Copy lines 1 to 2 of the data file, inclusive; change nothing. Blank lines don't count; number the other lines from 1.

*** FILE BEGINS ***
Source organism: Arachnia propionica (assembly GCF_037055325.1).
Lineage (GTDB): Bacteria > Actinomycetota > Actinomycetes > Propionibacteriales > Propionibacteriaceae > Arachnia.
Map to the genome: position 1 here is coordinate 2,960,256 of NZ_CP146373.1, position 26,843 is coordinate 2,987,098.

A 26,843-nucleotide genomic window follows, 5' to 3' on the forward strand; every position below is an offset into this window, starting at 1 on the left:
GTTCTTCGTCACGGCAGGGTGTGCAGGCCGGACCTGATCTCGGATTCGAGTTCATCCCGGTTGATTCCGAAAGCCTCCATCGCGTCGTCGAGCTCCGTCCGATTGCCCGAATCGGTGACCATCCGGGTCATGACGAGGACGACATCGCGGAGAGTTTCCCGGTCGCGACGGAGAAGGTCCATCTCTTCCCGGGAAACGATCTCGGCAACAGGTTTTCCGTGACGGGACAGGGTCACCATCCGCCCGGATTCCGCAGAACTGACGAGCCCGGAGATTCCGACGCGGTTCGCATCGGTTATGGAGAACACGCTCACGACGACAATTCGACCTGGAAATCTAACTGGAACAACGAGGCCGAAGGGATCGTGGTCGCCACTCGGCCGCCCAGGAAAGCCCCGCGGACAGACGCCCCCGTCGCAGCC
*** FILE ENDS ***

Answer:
Source organism: Arachnia propionica (assembly GCF_037055325.1).
Lineage (GTDB): Bacteria > Actinomycetota > Actinomycetes > Propionibacteriales > Propionibacteriaceae > Arachnia.